Brexit effect on UK Economy
The deadline of March 29th has long approached, but the strategy for Brexit wasn’t decided upon. Apart from the consequences that first come to mind, payment industry will definitely be impacted by whatever decision takes place.
Without certainly knowing how Brexit will turn out, some UK-based financial institutions are already leaning towards applying the strategy of “hard” Brexit and therefore location, hiring and technology changes.
Here are some of the most important numbers of Brexit:
Impact of Brexit on EU economy
Apart from the disadvantages of Brexit for UK, other parts of the world and the 27 remaining member states of the EU will also start seeing changes. How vulnerable each region is to economic disruptions from Brexit? The top 10 countries where exports could fail are:
In Germany, particularly, the manufacturing hub in Stuttgart, could face steep tariffs on its exports to Britain. Germany exports a wide variety of industrial products to Britain, including almost 800,000 cars a year – or about 14% of all the cars it makes domestically.
What could Brexit mean for digital payments?
As well as implications for businesses, Brexit also has implications for digital payments. Even though these systems are extremely flexible, they still rely on the systems and standards that govern the wider economy.
The UK government said that the cost of making some card payments and the time taken to process other transactions could increase in the event of a no-deal Brexit.
Currently, when you make a cross-border payment in euros within the EU, your bank can’t charge you more than it would for an equivalent national transaction in euros. Even banks based in EU countries but outside the Eurozone must apply this rule.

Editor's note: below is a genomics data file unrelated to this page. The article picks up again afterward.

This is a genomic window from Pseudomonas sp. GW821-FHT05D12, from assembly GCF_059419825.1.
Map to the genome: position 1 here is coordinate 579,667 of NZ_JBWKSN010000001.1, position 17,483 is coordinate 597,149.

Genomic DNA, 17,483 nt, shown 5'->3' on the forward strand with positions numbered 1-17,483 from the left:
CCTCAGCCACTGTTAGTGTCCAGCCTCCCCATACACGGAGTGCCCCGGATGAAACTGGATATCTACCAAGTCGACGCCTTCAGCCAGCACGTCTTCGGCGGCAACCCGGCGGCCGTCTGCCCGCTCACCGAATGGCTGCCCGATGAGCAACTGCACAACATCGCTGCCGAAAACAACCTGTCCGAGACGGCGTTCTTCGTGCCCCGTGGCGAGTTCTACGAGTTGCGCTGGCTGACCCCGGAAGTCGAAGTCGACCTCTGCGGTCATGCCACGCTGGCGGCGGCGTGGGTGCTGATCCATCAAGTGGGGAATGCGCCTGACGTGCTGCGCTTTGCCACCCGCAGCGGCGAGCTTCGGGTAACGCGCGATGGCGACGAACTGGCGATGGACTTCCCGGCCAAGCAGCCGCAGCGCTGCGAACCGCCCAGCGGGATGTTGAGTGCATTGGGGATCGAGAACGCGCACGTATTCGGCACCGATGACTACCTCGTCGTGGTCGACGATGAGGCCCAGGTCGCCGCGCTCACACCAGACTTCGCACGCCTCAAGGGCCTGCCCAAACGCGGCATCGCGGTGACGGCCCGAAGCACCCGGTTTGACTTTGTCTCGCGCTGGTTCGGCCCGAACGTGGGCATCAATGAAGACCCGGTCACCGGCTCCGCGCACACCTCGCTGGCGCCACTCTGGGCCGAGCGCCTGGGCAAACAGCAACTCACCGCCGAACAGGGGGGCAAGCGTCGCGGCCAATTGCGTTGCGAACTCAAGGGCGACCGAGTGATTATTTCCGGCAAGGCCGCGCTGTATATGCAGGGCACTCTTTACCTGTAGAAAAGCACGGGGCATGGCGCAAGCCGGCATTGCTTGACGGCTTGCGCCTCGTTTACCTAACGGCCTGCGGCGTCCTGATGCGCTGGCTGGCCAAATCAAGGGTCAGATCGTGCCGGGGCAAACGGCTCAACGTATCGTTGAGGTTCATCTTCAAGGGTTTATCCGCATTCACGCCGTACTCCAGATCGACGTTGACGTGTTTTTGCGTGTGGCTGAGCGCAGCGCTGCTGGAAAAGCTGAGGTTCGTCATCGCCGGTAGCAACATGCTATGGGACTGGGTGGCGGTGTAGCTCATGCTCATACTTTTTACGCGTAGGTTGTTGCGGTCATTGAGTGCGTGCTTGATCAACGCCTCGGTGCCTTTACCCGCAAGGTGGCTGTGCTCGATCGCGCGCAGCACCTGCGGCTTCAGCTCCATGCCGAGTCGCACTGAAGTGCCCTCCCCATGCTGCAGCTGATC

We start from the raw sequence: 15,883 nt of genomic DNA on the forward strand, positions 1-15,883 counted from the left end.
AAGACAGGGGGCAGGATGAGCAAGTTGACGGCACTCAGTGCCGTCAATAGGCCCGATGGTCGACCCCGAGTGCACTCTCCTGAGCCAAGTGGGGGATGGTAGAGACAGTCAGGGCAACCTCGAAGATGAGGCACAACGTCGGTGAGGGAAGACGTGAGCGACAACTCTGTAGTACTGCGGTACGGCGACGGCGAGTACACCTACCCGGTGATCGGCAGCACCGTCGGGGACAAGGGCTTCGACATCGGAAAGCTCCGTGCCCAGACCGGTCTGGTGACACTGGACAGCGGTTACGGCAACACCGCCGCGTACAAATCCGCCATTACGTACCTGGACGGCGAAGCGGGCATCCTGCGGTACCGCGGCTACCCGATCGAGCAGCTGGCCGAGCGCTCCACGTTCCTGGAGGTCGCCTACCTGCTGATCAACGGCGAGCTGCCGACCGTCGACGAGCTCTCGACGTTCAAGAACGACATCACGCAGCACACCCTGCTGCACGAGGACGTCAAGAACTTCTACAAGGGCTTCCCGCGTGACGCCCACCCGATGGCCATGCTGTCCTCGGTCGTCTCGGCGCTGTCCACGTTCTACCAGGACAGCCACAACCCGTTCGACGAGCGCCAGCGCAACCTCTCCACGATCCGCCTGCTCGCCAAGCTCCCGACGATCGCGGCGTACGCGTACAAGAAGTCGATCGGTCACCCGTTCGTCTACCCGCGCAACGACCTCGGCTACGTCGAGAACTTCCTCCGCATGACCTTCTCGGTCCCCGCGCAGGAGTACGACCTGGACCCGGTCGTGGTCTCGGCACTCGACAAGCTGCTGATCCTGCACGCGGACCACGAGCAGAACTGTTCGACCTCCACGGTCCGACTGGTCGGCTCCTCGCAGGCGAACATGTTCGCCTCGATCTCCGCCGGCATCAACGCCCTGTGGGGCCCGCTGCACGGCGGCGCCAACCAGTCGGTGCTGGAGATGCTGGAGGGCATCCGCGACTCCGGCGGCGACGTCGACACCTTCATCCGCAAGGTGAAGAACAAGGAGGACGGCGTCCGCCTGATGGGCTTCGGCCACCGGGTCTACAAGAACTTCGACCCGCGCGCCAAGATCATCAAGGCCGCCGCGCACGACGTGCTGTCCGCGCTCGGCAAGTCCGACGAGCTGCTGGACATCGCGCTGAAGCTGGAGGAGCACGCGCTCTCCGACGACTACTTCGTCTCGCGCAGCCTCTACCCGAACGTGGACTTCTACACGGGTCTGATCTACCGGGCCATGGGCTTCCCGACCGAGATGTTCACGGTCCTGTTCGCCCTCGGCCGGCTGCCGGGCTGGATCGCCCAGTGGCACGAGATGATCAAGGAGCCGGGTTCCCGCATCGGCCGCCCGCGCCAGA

Post the transition period, the UK might also lose direct access to Euro Clearing & Settlement Mechanisms (CSMs). UK banks may need to build Euro-clearing propositions in Europe to handle affiliates and third party/correspondent bank high-value clearing. Acquiring players may have to move their headquarters to other European markets and take new contracts to operate in the EU. (Accenture)
The indications are that Brexit wouldn’t prevent UK payment service providers (PSPs) from accessing Single European Payments Area (SEPA). The European Payments Council (EPC) published a position outlining several post-Brexit scenarios, including the UK leaving the EU but remaining in the European Economic Area (EEA) or leaving with a free-trade agreement with functional equivalence to the EU framework – both of which would allow for continued participation in SEPA (epayments).
And finally, regarding the new PSD2, fortunately it seems likely that the PSD2 rules will remain on the UK statute book if the UK exits the EU, as part of the UK Open Data Initiative, which is seen as a more progressive version of PSD2. However, banks have already spent more than 750 million pounds in preparation for the regulation, but once UK has officially left the EU, the UK Open Banking initiative is more likely to replace PSD2 and potentially have limited impact on a practical level.